• Set "Glyph Mode" to "All Points"
  4. Once all settings are made, click "Apply" to get the plot (often ParaView does nothing when you change something until you click "Apply"). Sometimes nothing appears (especially in Windows), but can be fixed by clicking view direction icon (right side of the second-row tool bar). Once you have a plot, you can click and drag with mouse to change the viewing position.
  5. Choose simulation result to plot from menu in second row of tool bars. (for tensor or vector quantities, choose the component to plot from the second menu).

A drawback of these plots is that geometry of the shapes plotted for each material point will not transform to reflect deformation of the material point. To get that feature, use particle cell plots instead. It also seems that plotting 3D glyphs from many points can be slow. The particle cell plots might draw faster.

Particle Plots using Point Gaussians

To plot using point sprites (which might be faster than glyphs but has few options), do the following:

  1. Open the exported particle VTK files in ParaView (as described above)
  2. In properties for the opened files
    1. Choose "Point Gaussian" from the "Representation" menu
    2. Choose simulations result to plot from the "Coloring" menu (for [#Vector and Tensor Plotting|tensor or vector quantities]], choose the component to plot from the second menu)
    3. Set the "Gaussian Radius" to about 2/3 the particle size (usually about 1/3 grid size). Note that this plot style only works when all particles have the same size. To handle variable size particles use glyph plots instead.
  3. When settings are done, you should see a plot. Sometimes nothing appears (especially in Windows), but can be fixed by clicking view direction icon (right side of the second-row tool bar). Once you have a plot, you can click and drag with mouse to change the viewing position.

A drawback of these plots is that geometry of point Gaussians for each material point will not transform to reflect deformation of the material point. To get that feature, use particle cell plots instead.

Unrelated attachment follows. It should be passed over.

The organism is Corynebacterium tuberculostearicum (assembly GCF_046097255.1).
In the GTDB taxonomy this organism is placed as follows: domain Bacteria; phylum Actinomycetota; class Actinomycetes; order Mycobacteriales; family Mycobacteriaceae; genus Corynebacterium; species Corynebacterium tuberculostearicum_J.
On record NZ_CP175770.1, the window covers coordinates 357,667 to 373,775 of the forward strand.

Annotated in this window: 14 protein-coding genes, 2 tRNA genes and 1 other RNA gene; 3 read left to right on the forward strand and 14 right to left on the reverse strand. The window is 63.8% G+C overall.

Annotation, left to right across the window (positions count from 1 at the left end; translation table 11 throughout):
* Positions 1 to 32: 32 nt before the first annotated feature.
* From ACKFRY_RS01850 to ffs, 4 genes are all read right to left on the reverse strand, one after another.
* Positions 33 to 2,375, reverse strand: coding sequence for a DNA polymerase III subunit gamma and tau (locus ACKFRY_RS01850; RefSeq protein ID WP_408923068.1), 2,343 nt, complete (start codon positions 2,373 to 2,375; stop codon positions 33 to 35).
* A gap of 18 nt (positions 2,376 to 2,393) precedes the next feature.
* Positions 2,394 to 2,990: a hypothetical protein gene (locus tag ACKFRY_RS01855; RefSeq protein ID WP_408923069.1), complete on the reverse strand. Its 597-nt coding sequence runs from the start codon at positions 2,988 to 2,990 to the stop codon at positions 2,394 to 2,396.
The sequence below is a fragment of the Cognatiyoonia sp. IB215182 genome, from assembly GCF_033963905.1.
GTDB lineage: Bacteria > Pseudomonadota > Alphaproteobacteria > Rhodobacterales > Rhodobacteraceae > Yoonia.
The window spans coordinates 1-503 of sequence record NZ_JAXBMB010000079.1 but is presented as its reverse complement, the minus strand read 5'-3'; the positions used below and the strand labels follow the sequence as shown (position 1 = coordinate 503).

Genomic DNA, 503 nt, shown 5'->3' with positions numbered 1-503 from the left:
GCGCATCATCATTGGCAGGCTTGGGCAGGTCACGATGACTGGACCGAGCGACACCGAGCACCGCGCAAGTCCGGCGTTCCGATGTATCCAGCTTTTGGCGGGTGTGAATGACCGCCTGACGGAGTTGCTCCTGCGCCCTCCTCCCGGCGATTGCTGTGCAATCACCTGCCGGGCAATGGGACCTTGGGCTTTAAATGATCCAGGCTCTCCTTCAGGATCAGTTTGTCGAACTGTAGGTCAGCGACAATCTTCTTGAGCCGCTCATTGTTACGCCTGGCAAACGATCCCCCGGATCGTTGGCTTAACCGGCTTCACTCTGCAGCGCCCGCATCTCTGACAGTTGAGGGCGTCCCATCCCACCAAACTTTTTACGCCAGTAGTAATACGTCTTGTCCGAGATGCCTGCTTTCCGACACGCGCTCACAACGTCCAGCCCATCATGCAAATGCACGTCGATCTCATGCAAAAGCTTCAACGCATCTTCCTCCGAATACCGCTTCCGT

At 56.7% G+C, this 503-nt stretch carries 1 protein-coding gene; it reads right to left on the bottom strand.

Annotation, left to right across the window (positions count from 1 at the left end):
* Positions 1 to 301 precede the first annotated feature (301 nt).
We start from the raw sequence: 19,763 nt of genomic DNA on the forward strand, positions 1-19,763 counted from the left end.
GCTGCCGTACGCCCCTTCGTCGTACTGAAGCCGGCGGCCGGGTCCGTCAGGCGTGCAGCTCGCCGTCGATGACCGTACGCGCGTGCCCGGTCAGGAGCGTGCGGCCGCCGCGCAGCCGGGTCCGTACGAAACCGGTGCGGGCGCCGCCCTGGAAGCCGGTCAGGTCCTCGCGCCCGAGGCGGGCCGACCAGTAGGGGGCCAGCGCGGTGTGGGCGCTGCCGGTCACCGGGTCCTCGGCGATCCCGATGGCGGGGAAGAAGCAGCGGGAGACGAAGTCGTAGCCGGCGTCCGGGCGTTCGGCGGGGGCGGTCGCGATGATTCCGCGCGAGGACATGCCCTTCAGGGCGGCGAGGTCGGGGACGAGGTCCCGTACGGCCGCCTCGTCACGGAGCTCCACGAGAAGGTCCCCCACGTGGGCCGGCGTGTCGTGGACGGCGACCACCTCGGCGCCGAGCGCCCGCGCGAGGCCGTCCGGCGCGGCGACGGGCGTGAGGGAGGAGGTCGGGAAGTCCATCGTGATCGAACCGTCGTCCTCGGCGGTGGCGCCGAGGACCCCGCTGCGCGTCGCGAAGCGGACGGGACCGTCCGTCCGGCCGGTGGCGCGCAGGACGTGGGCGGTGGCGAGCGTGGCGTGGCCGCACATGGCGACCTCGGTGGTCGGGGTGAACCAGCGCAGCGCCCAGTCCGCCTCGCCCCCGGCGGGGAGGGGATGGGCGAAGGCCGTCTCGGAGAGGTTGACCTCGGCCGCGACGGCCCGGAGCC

Combining Particle Plots with Crack Plots

By exporting crack data to VTK files (the -C with -V options in ExtractMPM), you can plot them both. Furthermore, ParaView will synchronize the two data sets particle and crack data for the same time will plot together. After getting on the the above plots

  1. Without closing particle files, open the exported crack VTK files in ParaView (as described above)
  2. If the cracks cannot be see, add glyphs for crack data by methods similar to above glyph plots, but the size can no be set using meansize. Instead, pick a size for good visualization (using smaller than particle sizes).
  3. You can toggle crack or particle data on and off to see them separately or together

Mesh Plots

By saving simulations results using VTKArchive Custom Task, you can get grid plot in ParaView. One type of mesh plot is to create contours based on one output variable and color the surface by another one.

  1. Open the VTK files save by a VTKArchive Custom Task. If you did not include this custom task when running the simulation, you will have to add it and run again. If cannot be exported from prior simulations. Once opened, you should get a wire frame showing extent of the grid.
  2. Choose icon to add a "Contour" in the tool bar (it is also in the "Filters" menu along with many more options)
  3. In the "Contour Properties" window make the following settings
    1. Set "Contour By" to mass.
    2. In the isosurfaces section, set the contour value to some number less than the maximum mass. The optimal value will depend on the structure of your model. You need a lower number to visualize porous objects or a higher number for solid objects. You can also add several numbers to create contours at several values of mass.
  4. Once all settings are made, click "Apply" to get the plot (often ParaView does nothing when you change something until you click "Apply"). Once you have a plot, you can click and drag with mouse to change the viewing position.
  5. Choose simulation result to plot from menu in second row of tool bars. (for tensor or vector quantities, choose the component to plot from the second menu).

Vector and Tensor Plotting

Archived vectors will include all components of the vector and ParaView can view the magnitude or any single component for constructing graphics. Archived tensors will include all components of the tensor. In ParaView, the magnitude and components 0 through 8 of tensors will be listed. The numbers correspond to the following tensor components:

( xx   xy   xz )   ( 0  1  2 )
| yx   yy   yz | = | 3  4  5 |
( zx   zy   zz ) = ( 6  7  8 )

The magnitude appears to square all terms, add, and take the square root. In is generalize of vector length to a second-rank tensor.